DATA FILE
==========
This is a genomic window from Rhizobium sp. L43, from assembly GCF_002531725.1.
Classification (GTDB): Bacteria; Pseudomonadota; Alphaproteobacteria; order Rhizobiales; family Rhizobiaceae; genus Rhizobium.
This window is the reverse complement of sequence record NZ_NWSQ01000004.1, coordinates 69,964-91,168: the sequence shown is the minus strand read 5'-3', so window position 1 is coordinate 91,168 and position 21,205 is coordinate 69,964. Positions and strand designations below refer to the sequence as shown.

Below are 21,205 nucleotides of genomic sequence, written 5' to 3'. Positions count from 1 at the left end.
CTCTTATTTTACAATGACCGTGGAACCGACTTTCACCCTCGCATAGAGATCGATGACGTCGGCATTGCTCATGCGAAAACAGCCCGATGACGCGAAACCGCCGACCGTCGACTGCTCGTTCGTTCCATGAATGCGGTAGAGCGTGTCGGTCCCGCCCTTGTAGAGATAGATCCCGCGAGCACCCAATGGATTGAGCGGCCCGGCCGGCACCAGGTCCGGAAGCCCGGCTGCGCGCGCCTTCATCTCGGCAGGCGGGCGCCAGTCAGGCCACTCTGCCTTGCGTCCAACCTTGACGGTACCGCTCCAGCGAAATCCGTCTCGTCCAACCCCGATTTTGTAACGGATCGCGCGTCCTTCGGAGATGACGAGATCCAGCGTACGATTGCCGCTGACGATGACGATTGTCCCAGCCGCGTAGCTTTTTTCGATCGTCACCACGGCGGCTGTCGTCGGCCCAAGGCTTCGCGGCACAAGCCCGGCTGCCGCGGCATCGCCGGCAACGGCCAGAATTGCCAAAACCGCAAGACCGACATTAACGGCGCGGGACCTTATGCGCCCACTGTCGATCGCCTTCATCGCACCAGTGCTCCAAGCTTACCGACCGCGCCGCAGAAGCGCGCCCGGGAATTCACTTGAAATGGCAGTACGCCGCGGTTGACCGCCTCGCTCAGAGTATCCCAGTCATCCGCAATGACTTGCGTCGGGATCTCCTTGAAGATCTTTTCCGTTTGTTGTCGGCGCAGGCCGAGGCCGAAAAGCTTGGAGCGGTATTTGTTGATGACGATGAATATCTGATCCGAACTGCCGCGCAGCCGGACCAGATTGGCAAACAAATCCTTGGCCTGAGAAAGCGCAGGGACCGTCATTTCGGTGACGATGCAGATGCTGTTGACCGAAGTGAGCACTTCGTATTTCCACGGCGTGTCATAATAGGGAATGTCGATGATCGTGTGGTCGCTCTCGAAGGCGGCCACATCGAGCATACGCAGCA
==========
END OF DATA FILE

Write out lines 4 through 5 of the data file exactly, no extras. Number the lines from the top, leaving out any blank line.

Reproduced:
Below are 21,205 nucleotides of genomic sequence, written 5' to 3'. Positions count from 1 at the left end.
CTCTTATTTTACAATGACCGTGGAACCGACTTTCACCCTCGCATAGAGATCGATGACGTCGGCATTGCTCATGCGAAAACAGCCCGATGACGCGAAACCGCCGACCGTCGACTGCTCGTTCGTTCCATGAATGCGGTAGAGCGTGTCGGTCCCGCCCTTGTAGAGATAGATCCCGCGAGCACCCAATGGATTGAGCGGCCCGGCCGGCACCAGGTCCGGAAGCCCGGCTGCGCGCGCCTTCATCTCGGCAGGCGGGCGCCAGTCAGGCCACTCTGCCTTGCGTCCAACCTTGACGGTACCGCTCCAGCGAAATCCGTCTCGTCCAACCCCGATTTTGTAACGGATCGCGCGTCCTTCGGAGATGACGAGATCCAGCGTACGATTGCCGCTGACGATGACGATTGTCCCAGCCGCGTAGCTTTTTTCGATCGTCACCACGGCGGCTGTCGTCGGCCCAAGGCTTCGCGGCACAAGCCCGGCTGCCGCGGCATCGCCGGCAACGGCCAGAATTGCCAAAACCGCAAGACCGACATTAACGGCGCGGGACCTTATGCGCCCACTGTCGATCGCCTTCATCGCACCAGTGCTCCAAGCTTACCGACCGCGCCGCAGAAGCGCGCCCGGGAATTCACTTGAAATGGCAGTACGCCGCGGTTGACCGCCTCGCTCAGAGTATCCCAGTCATCCGCAATGACTTGCGTCGGGATCTCCTTGAAGATCTTTTCCGTTTGTTGTCGGCGCAGGCCGAGGCCGAAAAGCTTGGAGCGGTATTTGTTGATGACGATGAATATCTGATCCGAACTGCCGCGCAGCCGGACCAGATTGGCAAACAAATCCTTGGCCTGAGAAAGCGCAGGGACCGTCATTTCGGTGACGATGCAGATGCTGTTGACCGAAGTGAGCACTTCGTATTTCCACGGCGTGTCATAATAGGGAATGTCGATGATCGTGTGGTCGCTCTCGAAGGCGGCCACATCGAGCATACGCAGCA